This week we enter the Chinese year of the OX. Our recent survey results suggest that, in the world of headhunting, it could be the the year of the multitasker.
With some teams shrinking and business needs adjusting to ‘the new normal’, it seems inevitable that companies will be looking to adapt intelligently and recruit differently.
Here’s a quick look at the skills business are looking for in 2021.
Multitaskers vs Generalists
Our recent survey found that leaders are increasingly looking to recruit candidates with multiple skillsets, which conjures thoughts of two kinds of candidate: multitaskers and generalists. Similar but different, multitaskers are required to manage multiple tasks simultaneously, while a generalist is generally seen to operate as jack-of-all-trades, master of none.
When asked how they would hire in the next phase, 67% stated they’d hire people with multiple skillsets, verses just 21% looking for single subject experts.
This does seem to indicate that when pushed, some companies may be looking to consolidate multiple roles into one, magical do-it-all human; which is where they’ll hit problems. While many people possess the skills to work effectively on multiple tasks at once, studies show that this will most likely lead to a higher frequency of mistakes and a reduced capacity to work overall.
We’ve all found ourselves in a position where we’ve needed to switch between numerous conversations and meetings in a short space of time, and we often find ourselves taking a quick breather and possible coffee between each. This thinking and digesting gap is necessary, but inevitably eats time out of the day.
Focussing on determining the right specialists for your company will likely increase productivity in the long run, so it’s worth prioritising if you’re in the position to.
In the stormy seas of the 2021 market, businesses need a dependable captain to steer the ship. The recent demand for leadership skills may reflect how employers are responding to the fallout of the pandemic, and where potential skills shortages and opportunities lie. According to job platform Adzuna, leadership skills including coaching, onboarding and decision making top the list of most sought-after skills employers are looking for in new recruits.
There’s an interesting trend for retraining as leaders. After a year of significant job losses across many industries, we saw people transition into brand new career paths, such as Professional and Personal Coaches (101% growth), and use their skills to help others lead better. Managing Directors became Business Coaches, and Business Owners became Life Coaches. The majority of people moving into Life Coach roles were female (61%), working in a self-employed or freelance capacity.
2020 offered those at the top numerous learning opportunities, and 2021 requires some new thinking. For our thoughts on the specific areas of focus for leaders this year, check our blog here.
We’ve all seen focus on e-commerce and web presence over traditional bricks and mortar stores and offices. This ever-increasing need for a strong web presence has led to a growing demand for candidates with digital marketing skills and GDPR knowledge.
According to data from LinkedIn’s ‘Jobs on the Rise’ report, digital marketing jobs were some of the fastest growing in the UK last year, with data showing a 52% rise in demand for such roles.
Looking at the specific skills that are increasing in demand most rapidly, eight of the top 10 are related to digital and data. Paid social media has increased by 116% over the past year, followed by ad serving (85%), analytics (46%) and social media advertising (46%).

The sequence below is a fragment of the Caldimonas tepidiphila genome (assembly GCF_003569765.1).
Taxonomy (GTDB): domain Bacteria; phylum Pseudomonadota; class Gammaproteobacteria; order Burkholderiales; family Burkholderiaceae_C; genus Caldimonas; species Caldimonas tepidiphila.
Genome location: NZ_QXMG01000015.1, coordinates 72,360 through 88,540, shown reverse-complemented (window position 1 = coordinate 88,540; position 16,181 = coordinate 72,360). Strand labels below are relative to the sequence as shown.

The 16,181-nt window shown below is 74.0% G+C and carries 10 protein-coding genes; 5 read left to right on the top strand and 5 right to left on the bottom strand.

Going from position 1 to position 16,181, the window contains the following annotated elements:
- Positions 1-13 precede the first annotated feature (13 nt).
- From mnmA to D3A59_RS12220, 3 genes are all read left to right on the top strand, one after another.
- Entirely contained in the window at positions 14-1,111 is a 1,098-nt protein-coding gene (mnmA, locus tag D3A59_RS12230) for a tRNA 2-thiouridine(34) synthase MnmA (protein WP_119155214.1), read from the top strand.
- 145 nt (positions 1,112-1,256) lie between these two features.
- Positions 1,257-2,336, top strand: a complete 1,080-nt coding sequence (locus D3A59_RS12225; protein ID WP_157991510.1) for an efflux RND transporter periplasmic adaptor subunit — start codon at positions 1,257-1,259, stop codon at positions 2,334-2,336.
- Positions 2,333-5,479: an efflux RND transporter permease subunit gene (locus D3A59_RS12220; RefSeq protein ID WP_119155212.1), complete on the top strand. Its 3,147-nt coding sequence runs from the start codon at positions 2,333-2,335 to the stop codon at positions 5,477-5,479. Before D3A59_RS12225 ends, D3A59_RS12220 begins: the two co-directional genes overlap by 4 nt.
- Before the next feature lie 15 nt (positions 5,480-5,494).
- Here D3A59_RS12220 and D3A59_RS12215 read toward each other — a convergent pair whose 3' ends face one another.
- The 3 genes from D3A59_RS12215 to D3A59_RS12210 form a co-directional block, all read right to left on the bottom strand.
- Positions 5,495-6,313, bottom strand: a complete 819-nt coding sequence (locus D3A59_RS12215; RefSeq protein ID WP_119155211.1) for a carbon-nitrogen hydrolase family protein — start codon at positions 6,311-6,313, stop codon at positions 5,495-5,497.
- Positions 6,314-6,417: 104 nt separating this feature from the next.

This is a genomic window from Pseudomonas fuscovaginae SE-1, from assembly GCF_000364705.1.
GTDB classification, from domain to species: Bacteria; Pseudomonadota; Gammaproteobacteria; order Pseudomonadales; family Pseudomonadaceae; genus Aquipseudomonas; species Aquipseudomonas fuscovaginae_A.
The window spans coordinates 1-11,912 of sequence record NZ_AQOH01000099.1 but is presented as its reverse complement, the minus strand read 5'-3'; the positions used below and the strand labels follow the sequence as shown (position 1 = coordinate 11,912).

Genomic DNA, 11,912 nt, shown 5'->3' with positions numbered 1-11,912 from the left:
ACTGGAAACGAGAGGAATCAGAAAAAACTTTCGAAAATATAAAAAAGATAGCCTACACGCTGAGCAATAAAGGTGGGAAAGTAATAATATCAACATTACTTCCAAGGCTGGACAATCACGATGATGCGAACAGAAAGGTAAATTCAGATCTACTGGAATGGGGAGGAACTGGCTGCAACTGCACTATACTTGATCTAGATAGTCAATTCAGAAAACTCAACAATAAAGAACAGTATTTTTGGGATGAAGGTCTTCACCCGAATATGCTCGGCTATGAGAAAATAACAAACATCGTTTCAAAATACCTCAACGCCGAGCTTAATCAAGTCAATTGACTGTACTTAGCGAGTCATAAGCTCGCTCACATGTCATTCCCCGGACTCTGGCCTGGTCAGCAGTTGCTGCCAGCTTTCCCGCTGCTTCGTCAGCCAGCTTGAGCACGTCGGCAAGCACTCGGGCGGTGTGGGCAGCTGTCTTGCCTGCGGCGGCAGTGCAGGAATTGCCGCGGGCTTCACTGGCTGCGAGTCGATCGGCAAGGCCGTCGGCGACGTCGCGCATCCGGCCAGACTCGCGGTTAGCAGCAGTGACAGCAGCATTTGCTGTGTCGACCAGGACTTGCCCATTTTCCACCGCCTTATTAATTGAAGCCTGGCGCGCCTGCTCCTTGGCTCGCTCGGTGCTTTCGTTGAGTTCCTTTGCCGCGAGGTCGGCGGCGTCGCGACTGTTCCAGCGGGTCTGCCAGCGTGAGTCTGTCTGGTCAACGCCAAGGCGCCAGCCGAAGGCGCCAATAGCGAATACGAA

Websites really are the new storefronts, and companies must invest in people who know how best to make use of digital opportunities. The trend for new thinking focuses on ‘innovative alternatives’ to traditional marketing, with these types of roles attracting a younger demographic, with an average age of 28. In our recent experience, candidates have reported increasing emphasis on digital skills in all areas of marketing, with job descriptions expanding accordingly.
Tech and AI
Reflecting the surge in digital requirements, many tech-specific skills are also increasingly valued among employers; but reports show that supply can’t keep up with demand. A study by Deloitte found that 62% of UK business executives reported that their tech talent pool did not have the capability needed to deliver firms’ digital strategies.
There’s even a new barometer to highlight the gaps. Launched last week in collaboration with leading IT jobs board CWJobs, techUK said its ‘Tech Jobs Barometer’ had been devised “to share key hiring insights and trends to help employers and recruiters navigate the tech jobs market”.
A fairly new job category which has seen significant growth in recent years is AI – with an increase of 40% hired in 2020. Online retailers and social media companies made up a majority of hires within this sector.
With swathes of companies moving to exist entirely virtually, increased learning, retraining, and upskilling will give your tech team a boost, while maintaining a healthy jobs market for the technologically focussed.
What this means for your business
We’re by no means suggesting a complete employee overhaul, more of a considered audit and assessment, with an open mind as to how best to fill any gaps, all the while retaining critical cogs in the mechanism.
Without the right structures in place, no business can flourish. Companies need to adjust their talent management initiatives to focus on retaining employees with desirable skills who are at a high risk of departure, as well as nurturing capable leaders who can advance their companies despite continuing global economic turbulence.
Looking to build the strong foundations needed for a future of growth? Speak to us confidentially at +44 (0) 203 675 1459, or email Orlando Martins at firstname.lastname@example.org.